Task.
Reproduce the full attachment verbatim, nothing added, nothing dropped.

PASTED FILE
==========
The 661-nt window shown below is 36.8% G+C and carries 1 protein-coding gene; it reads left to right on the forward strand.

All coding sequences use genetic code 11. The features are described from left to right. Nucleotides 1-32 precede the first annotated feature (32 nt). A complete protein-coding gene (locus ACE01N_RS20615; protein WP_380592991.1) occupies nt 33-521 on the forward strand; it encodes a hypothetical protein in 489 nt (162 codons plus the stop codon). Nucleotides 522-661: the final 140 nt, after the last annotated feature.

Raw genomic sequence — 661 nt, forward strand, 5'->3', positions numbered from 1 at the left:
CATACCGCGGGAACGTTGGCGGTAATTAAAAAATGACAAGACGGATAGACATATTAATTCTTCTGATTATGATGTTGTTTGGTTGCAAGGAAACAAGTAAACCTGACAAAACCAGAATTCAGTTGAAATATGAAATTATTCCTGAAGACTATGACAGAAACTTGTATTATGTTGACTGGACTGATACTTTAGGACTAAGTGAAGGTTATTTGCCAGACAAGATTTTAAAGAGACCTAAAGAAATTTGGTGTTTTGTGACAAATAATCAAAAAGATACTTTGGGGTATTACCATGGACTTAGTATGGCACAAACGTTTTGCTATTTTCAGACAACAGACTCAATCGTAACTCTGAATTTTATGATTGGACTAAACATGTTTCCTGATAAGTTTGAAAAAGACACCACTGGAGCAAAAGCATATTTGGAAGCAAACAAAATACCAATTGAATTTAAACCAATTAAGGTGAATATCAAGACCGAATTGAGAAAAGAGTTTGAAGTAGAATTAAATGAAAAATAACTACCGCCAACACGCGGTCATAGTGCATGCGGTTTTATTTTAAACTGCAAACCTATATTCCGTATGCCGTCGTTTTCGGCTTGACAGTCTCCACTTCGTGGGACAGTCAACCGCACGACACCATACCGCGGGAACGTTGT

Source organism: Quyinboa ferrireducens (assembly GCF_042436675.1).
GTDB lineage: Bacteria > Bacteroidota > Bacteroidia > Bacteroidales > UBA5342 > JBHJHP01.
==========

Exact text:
The 661-nt window shown below is 36.8% G+C and carries 1 protein-coding gene; it reads left to right on the forward strand.

All coding sequences use genetic code 11. The features are described from left to right. Nucleotides 1-32 precede the first annotated feature (32 nt). A complete protein-coding gene (locus ACE01N_RS20615; protein WP_380592991.1) occupies nt 33-521 on the forward strand; it encodes a hypothetical protein in 489 nt (162 codons plus the stop codon). Nucleotides 522-661: the final 140 nt, after the last annotated feature.

Raw genomic sequence — 661 nt, forward strand, 5'->3', positions numbered from 1 at the left:
CATACCGCGGGAACGTTGGCGGTAATTAAAAAATGACAAGACGGATAGACATATTAATTCTTCTGATTATGATGTTGTTTGGTTGCAAGGAAACAAGTAAACCTGACAAAACCAGAATTCAGTTGAAATATGAAATTATTCCTGAAGACTATGACAGAAACTTGTATTATGTTGACTGGACTGATACTTTAGGACTAAGTGAAGGTTATTTGCCAGACAAGATTTTAAAGAGACCTAAAGAAATTTGGTGTTTTGTGACAAATAATCAAAAAGATACTTTGGGGTATTACCATGGACTTAGTATGGCACAAACGTTTTGCTATTTTCAGACAACAGACTCAATCGTAACTCTGAATTTTATGATTGGACTAAACATGTTTCCTGATAAGTTTGAAAAAGACACCACTGGAGCAAAAGCATATTTGGAAGCAAACAAAATACCAATTGAATTTAAACCAATTAAGGTGAATATCAAGACCGAATTGAGAAAAGAGTTTGAAGTAGAATTAAATGAAAAATAACTACCGCCAACACGCGGTCATAGTGCATGCGGTTTTATTTTAAACTGCAAACCTATATTCCGTATGCCGTCGTTTTCGGCTTGACAGTCTCCACTTCGTGGGACAGTCAACCGCACGACACCATACCGCGGGAACGTTGT

Source organism: Quyinboa ferrireducens (assembly GCF_042436675.1).
GTDB lineage: Bacteria > Bacteroidota > Bacteroidia > Bacteroidales > UBA5342 > JBHJHP01.